Here’s another way of phrasing the question.  Is the person who is experiencing conscious state CT someone who actually experienced CT-1 (and CT-2 and so on back), or someone who just thinks/believes that he experienced CT-1?  Is there a way to produce someone in state CT without first producing someone in state CT-1?  I don’t think so; I think that state CT is history dependent and literally cannot be experienced unless and until preceding state CT-1 is experienced.  After all, if conscious states are indeed history independent, then the experience of CT is precisely the same no matter what precedes it, and that could lead to some odd situations.  Imagine this series of conscious experiences:

Series #1

C1000: sees alligator in the distance

C1008: gets chomped by alligator

C1045: puts tourniquet on chomped arm

C2000: eats own birthday cake

C3000: rides on small plane to experience skydiving

C3090: jumps out of airplane to experience thrilling freefall

C3114: pulls rip cord of parachute

C3205: lands safely on ground

 

If conscious states are history independent, then the person’s experience at C3205 is precisely the same even if the physical evolution of the world actually caused the following ordering of conscious states:

Series #2

C1045: puts tourniquet on chomped arm

C3000: rides on small plane to experience skydiving

C1008: gets chomped by alligator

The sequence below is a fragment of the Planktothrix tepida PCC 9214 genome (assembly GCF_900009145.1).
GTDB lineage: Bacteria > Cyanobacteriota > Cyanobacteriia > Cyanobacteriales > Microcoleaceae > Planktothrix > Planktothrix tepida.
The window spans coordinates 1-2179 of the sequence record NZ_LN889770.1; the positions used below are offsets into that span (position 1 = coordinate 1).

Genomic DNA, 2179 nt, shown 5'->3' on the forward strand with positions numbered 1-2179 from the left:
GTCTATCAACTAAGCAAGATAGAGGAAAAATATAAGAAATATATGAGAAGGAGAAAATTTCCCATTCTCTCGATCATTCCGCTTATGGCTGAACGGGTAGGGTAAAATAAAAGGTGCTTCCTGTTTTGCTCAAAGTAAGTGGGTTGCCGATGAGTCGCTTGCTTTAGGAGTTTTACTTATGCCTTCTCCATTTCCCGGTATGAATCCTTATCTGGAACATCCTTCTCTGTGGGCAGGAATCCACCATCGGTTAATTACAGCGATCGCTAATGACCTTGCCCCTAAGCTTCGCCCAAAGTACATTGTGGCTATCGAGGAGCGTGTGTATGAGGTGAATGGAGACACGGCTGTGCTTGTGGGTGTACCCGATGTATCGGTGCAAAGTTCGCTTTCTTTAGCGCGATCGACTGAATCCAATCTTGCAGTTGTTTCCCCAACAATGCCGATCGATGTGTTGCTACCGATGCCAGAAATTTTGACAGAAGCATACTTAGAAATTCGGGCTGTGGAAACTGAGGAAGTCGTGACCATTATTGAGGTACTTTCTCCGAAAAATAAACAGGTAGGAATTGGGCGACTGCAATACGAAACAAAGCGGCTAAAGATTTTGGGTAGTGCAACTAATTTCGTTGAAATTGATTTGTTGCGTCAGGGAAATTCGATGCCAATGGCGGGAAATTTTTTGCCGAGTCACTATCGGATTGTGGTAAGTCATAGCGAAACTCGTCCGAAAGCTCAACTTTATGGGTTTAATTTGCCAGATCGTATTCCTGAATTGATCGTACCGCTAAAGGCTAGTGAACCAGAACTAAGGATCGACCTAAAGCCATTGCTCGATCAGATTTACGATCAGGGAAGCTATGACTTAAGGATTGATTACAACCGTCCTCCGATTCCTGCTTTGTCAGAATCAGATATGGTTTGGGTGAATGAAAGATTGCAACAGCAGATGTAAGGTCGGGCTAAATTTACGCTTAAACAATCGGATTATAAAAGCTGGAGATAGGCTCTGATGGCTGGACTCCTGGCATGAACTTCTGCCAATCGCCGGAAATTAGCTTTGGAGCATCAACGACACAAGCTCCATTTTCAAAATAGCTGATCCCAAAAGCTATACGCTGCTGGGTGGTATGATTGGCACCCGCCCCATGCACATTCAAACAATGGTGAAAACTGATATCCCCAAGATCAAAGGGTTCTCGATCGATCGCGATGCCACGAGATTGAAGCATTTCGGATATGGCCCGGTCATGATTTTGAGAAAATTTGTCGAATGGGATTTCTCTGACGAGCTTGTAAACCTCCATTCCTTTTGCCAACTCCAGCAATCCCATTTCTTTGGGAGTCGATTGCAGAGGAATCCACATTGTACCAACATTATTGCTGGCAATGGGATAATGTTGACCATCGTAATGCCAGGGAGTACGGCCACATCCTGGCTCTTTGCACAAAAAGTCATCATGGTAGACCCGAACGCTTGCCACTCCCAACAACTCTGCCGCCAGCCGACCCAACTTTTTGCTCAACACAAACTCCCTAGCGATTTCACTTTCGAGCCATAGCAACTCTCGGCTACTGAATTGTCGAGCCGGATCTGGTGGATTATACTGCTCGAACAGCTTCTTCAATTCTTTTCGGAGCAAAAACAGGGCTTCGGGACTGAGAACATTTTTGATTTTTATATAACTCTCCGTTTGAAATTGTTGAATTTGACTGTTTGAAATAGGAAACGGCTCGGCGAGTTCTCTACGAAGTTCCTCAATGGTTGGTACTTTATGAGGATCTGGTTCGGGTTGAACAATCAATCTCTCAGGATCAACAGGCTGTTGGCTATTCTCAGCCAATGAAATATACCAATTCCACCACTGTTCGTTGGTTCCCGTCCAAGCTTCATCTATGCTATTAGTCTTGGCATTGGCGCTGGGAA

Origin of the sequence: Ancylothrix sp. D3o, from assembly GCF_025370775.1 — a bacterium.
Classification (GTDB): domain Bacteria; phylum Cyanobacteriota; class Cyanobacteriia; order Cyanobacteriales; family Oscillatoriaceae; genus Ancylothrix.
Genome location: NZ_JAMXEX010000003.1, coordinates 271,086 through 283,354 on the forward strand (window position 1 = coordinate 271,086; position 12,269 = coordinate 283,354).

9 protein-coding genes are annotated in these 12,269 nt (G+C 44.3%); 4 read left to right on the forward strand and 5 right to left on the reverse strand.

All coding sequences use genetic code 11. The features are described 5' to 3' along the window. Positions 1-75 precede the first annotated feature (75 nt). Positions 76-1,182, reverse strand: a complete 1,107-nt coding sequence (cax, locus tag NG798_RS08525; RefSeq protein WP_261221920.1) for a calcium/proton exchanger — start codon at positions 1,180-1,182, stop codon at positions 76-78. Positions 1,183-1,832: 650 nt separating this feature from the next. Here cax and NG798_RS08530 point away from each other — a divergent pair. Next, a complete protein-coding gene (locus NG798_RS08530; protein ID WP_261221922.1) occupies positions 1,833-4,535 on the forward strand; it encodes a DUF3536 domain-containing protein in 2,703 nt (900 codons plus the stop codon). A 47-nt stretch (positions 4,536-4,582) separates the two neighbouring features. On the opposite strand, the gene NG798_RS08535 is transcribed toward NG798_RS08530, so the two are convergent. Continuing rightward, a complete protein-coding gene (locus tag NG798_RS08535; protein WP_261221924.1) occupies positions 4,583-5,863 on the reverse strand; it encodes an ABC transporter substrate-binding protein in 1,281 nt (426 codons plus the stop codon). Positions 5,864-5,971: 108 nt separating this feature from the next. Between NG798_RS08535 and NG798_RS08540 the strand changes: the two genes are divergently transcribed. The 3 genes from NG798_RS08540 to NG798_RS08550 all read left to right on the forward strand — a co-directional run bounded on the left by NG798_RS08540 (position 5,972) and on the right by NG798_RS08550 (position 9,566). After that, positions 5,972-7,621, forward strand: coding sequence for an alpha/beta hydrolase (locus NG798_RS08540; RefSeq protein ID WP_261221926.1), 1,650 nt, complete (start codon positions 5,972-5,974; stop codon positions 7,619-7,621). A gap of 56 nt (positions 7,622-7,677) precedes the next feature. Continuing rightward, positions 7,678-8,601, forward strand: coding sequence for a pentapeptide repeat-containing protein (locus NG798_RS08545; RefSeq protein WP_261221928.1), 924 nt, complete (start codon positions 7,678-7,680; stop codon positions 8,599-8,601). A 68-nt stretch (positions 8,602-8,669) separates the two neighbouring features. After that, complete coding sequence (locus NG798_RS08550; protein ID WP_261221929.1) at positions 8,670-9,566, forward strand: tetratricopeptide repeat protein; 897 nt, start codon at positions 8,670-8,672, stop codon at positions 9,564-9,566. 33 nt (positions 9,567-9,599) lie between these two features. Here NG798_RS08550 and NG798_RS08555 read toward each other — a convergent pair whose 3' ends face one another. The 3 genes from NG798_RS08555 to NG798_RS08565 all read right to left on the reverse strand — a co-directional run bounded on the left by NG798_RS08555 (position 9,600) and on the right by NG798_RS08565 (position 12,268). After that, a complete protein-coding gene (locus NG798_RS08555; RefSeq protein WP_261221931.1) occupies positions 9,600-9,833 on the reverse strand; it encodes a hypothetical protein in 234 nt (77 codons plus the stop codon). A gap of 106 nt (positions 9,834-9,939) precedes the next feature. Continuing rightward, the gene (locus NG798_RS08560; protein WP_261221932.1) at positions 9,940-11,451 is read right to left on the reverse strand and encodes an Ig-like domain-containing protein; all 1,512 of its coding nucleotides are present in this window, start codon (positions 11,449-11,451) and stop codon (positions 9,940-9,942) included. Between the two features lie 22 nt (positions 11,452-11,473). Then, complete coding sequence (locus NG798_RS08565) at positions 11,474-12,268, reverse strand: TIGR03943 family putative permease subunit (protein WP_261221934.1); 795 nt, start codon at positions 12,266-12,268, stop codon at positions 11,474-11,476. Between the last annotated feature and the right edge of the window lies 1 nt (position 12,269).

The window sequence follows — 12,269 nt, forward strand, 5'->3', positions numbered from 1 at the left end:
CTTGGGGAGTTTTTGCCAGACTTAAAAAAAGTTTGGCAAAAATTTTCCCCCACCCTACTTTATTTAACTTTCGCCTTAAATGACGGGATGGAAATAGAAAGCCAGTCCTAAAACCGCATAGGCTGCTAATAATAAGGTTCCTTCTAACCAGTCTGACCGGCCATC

C3090: jumps out of airplane to experience thrilling freefall

C2000: eats own birthday cake

C3114: pulls rip cord of parachute

C1000: sees alligator in the distance

C3205: lands safely on ground

 

I can’t see how the above series would make any sense, but more importantly I can’t see how, even if it did make sense, the experience of conscious state C3205 could possibly be the same in both cases.  If I’m right, it’s because conscious states are history dependent and state C3205 actually cannot be experienced immediately after C1000.

I’m not sure where I’m going with this.  If conscious states are history dependent (which is what I’ve suspected all along, as in this paper) then lots of interesting implications follow, such as that conscious states cannot be copied, consciousness is not algorithmic, etc.  (I believe I've already independently shown these implications in this paper.)  The above analysis certainly suggests history dependence but is not a proof.  Maybe the way to prove it is by first assuming that conscious states are independent of history – in which case conscious state C3205, for example, can be created de novo without first creating conscious state C3204 (which can be created de novo with first creating conscious state C3203, etc.) – and then see whether that assumption conflicts with observations and facts about the world.

Remember that, by assumption, state C3205 is just instantiated by a (very long but finite) string of bits, say 0011010100110111110...  So imagine if we start with a long series of on-off switches all initially switched off.  We turn some of them on until eventually we have instantiated the correct series (0011010100110111110...), which encodes state C3205.  But it does not (and cannot) matter the order in which we flip those switches.  I have to think more about the mathematics, but I suspect that in guaranteeing that C3205 is independent of history, so that it and every preceding conscious state can be instantiated independently of its own history, we will end up needing far, far more bits than my original estimate of N^T.  I suspect that even the most conservative estimate will show that if conscious states are history independent, then consciousness will require far more information storage than is currently believed to reside in the brain. 

Then again, I really don’t know.  This is still just the initial seed of a thought.